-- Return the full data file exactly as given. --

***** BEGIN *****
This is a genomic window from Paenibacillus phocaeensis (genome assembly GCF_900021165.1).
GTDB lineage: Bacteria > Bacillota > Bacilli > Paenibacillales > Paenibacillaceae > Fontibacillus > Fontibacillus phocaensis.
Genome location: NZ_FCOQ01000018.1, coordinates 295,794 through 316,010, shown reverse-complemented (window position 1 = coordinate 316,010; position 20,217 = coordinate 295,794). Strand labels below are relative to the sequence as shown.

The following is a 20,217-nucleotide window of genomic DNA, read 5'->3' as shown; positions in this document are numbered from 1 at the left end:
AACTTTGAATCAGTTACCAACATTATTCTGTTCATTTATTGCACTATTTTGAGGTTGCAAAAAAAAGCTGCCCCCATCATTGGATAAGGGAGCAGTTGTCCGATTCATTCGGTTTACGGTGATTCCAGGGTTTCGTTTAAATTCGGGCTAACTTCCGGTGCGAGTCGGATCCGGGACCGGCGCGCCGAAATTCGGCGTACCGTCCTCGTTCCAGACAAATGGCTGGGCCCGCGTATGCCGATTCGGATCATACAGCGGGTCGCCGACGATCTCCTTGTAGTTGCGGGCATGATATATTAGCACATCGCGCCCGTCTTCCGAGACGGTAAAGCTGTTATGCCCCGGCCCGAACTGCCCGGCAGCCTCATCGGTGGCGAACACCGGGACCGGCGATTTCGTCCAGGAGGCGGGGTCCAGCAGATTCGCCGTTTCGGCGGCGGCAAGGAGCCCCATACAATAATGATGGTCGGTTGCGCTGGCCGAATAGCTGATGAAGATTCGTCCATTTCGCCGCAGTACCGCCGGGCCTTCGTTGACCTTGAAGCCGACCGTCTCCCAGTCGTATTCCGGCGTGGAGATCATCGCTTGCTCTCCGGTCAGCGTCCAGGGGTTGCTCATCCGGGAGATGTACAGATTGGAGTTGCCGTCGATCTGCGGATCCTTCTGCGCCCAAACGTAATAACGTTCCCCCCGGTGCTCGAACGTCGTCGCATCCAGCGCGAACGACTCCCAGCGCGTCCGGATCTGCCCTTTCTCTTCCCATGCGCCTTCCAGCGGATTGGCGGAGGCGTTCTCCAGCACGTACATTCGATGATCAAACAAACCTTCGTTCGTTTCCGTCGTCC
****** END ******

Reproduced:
This is a genomic window from Paenibacillus phocaeensis (genome assembly GCF_900021165.1).
GTDB lineage: Bacteria > Bacillota > Bacilli > Paenibacillales > Paenibacillaceae > Fontibacillus > Fontibacillus phocaensis.
Genome location: NZ_FCOQ01000018.1, coordinates 295,794 through 316,010, shown reverse-complemented (window position 1 = coordinate 316,010; position 20,217 = coordinate 295,794). Strand labels below are relative to the sequence as shown.

The following is a 20,217-nucleotide window of genomic DNA, read 5'->3' as shown; positions in this document are numbered from 1 at the left end:
AACTTTGAATCAGTTACCAACATTATTCTGTTCATTTATTGCACTATTTTGAGGTTGCAAAAAAAAGCTGCCCCCATCATTGGATAAGGGAGCAGTTGTCCGATTCATTCGGTTTACGGTGATTCCAGGGTTTCGTTTAAATTCGGGCTAACTTCCGGTGCGAGTCGGATCCGGGACCGGCGCGCCGAAATTCGGCGTACCGTCCTCGTTCCAGACAAATGGCTGGGCCCGCGTATGCCGATTCGGATCATACAGCGGGTCGCCGACGATCTCCTTGTAGTTGCGGGCATGATATATTAGCACATCGCGCCCGTCTTCCGAGACGGTAAAGCTGTTATGCCCCGGCCCGAACTGCCCGGCAGCCTCATCGGTGGCGAACACCGGGACCGGCGATTTCGTCCAGGAGGCGGGGTCCAGCAGATTCGCCGTTTCGGCGGCGGCAAGGAGCCCCATACAATAATGATGGTCGGTTGCGCTGGCCGAATAGCTGATGAAGATTCGTCCATTTCGCCGCAGTACCGCCGGGCCTTCGTTGACCTTGAAGCCGACCGTCTCCCAGTCGTATTCCGGCGTGGAGATCATCGCTTGCTCTCCGGTCAGCGTCCAGGGGTTGCTCATCCGGGAGATGTACAGATTGGAGTTGCCGTCGATCTGCGGATCCTTCTGCGCCCAAACGTAATAACGTTCCCCCCGGTGCTCGAACGTCGTCGCATCCAGCGCGAACGACTCCCAGCGCGTCCGGATCTGCCCTTTCTCTTCCCATGCGCCTTCCAGCGGATTGGCGGAGGCGTTCTCCAGCACGTACATTCGATGATCAAACAAACCTTCGTTCGTTTCCGTCGTCC